Written by: Jackie de Lange, director of JOY! Travel
Article source: JOY! Magazine

In a world often divided by conflict and strife, there are moments that remind us of our shared humanity. Such was the case during a recent fact-finding peace mission to Israel and the Gaza Envelope, where a group of politicians and Christian leaders was hosted by South African Friends of Israel (SAFI), the International Christian Embassy Jerusalem (ICEJ), and Diploact.

Burnt-out cars near the Nova festival site.

A fact-finding peace mission trip
This trip was birthed out of a desire for the Christian community to show solidarity towards the citizens of Israel and the victims of October 7th – in spite of our government’s hostile stance. We embarked on a journey that would not only inform our perspectives, but also deeply move and humble us as we met with families of the hostages, engaged with Israeli diplomats, and interacted with ordinary citizens. What unfolded over the course of our trip was a tapestry of experiences that left an indelible mark on each of us.

The burnt-out houses and kiddies’ playgrounds at Kibbutz Nir Oz were harrowing to behold.

Grassroots encounters
Our first day saw us driving to Judea and Samaria (known by anti-Israel critics as “the occupied West Bank”). Here we visited Shiloh, the ancient biblical site of the first tabernacle and the religious and military capital of Israel during the times of the Judges. We prayed for the land and people of Israel and listened to a security officer who shared the accurate and truthful side of the “settler violence” one hears about in the secular media. Of course, his firsthand accounts shed light on the very precarious position Jewish residents find themselves in daily against Muslim extremists who incite violence and destroy property. That evening, we were privileged to enjoy a Shabbat dinner with a local family in Jerusalem – a deeply moving experience for all. What surprised this family most was the fact that, as South Africans, we came in peace and not in anger, a marked departure from the antisemitic stance of our Hamas-friendly government.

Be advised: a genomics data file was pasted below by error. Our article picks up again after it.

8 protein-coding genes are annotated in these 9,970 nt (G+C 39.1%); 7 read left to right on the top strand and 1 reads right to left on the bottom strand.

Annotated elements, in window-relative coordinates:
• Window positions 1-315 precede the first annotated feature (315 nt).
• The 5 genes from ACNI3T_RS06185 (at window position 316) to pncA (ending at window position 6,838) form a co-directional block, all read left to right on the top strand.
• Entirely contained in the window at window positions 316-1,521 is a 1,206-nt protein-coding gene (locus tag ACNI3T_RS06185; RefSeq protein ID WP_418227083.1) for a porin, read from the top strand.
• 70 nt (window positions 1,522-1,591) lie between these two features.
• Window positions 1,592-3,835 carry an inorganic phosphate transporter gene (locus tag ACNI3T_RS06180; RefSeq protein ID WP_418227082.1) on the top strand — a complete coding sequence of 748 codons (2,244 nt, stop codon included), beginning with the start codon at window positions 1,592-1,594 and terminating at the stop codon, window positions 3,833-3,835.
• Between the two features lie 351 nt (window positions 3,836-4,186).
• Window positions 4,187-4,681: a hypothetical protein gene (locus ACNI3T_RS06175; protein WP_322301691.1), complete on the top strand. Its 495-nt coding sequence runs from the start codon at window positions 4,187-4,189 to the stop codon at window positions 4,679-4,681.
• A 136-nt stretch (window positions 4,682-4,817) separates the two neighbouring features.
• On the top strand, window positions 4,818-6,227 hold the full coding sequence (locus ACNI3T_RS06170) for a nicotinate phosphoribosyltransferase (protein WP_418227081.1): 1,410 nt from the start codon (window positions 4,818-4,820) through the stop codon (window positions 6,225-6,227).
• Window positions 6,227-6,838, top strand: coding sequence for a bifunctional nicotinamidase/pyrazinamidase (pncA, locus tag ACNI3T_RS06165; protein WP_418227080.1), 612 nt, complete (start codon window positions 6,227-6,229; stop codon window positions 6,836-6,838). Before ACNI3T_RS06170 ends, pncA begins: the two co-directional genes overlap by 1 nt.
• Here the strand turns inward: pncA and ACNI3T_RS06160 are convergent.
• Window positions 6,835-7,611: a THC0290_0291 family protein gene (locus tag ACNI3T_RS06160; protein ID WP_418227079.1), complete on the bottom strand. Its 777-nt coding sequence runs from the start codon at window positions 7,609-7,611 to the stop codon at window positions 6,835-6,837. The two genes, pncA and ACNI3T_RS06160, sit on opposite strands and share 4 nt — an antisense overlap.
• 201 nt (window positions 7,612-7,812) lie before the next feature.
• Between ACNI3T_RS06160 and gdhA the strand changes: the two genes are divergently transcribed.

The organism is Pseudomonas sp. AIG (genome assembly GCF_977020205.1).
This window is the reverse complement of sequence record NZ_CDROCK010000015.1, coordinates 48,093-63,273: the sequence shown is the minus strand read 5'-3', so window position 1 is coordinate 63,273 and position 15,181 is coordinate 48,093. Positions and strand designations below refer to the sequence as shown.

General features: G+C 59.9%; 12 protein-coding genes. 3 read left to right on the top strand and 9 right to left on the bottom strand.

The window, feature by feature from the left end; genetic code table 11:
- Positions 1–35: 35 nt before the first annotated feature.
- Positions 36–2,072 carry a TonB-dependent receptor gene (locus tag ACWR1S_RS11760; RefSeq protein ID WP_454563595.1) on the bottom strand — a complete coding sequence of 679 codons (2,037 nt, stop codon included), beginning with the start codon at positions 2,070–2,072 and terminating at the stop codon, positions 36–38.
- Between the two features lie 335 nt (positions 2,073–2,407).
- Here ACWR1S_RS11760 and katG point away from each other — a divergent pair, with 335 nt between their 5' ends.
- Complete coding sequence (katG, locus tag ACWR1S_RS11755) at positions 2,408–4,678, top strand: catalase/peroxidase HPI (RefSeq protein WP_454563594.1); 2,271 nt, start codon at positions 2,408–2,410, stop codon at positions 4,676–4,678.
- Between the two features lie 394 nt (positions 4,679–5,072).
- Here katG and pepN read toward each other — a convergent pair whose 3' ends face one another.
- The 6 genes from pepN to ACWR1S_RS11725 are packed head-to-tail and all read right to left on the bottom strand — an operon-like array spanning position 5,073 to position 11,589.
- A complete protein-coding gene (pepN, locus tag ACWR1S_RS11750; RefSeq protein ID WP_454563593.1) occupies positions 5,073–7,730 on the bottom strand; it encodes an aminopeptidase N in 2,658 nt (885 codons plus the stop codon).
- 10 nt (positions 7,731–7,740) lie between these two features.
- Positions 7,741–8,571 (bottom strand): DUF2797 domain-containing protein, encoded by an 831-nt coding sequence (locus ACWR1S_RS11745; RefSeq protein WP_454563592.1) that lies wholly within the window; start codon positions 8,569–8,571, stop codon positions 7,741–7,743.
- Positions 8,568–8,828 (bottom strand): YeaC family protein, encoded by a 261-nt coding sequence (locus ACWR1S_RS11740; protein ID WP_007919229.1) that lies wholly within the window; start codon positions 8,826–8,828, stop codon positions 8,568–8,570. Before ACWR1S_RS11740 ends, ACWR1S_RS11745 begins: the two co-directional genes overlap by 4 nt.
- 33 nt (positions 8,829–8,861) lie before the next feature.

Hostage Square.

Visiting the Gaza Envelope sites
Midway through the tour, we visited the Gaza Envelope – an area bordering the Gaza strip in Southern Israel that includes the site of the Nova festival and several kibbutzim that were terrorised that fateful day. We departed early morning from our hotel, stopping first at the dumping site of burnt-out cars destroyed by Hamas. Seeing the cars and ambulances riddled with bullets and burnt beyond repair was shocking. Our group was left speechless realising that the soot on these vehicles possibly contained the ashes of victims beheaded and burnt alive.

A Hamas terror tunnel replica.

Forsaken but not forgotten
As we drove away from the site, a bus filled with young soldiers pulled up (they are brought to these sites to inspire bravery and commitment to their cause). Several members of our group chatted to the conscripts and handed them beanies sown lovingly by South African residents. The tears flowed as these soldiers received gifts and prayers from our group.

We then stopped at the site of the Nova music festival (less than 6 km from Gaza) where over 360 mainly young people were killed and countless others abducted. Seeing the posters with these young faces was too much for some of the group, and one pastor broke down crying, imagining the chaos as the terrorists encircled the site and how terrified the victims would have been as they were dragged away on motorbikes.

The Nova site memorial.

Despite people’s opinions about the Palestinian-Israeli conflict, every human should be concerned for the hostages – praying and advocating for their return home. Sadly, the 130+ still in captivity have been largely forgotten by the media (and world).

We cannot stay silent
Our final stop was Kibbutz Nir Oz, a site decimated by Hamas. We walked amongst burnt-out homes and heard stories from residents (who only survived because they were away that fateful day). As we listened to their stories and shared in their hardships, our hearts were pierced by the calculated horrors these victims endured.

A pastor prays and plays for peace.

En route home we stopped at Hostage Square in Tel Aviv, an informal memorial site to advocate for the hostages. We heard from a hostage family and wept with the grandfather as he recounted the nightmare they face, with their son still in captivity. As we boarded our plane home, our hearts were heavy with the weight of all we had seen, but amidst the sorrow, there was also a glimmer of hope and resolve – a belief that through our collective efforts, good will triumph over evil (but not if we stay silent)! Thank you to SAFI and ICEJ for your critical efforts.

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Date published: 17/05/2024
Feature image: Our delegation at the Israeli Parliament.

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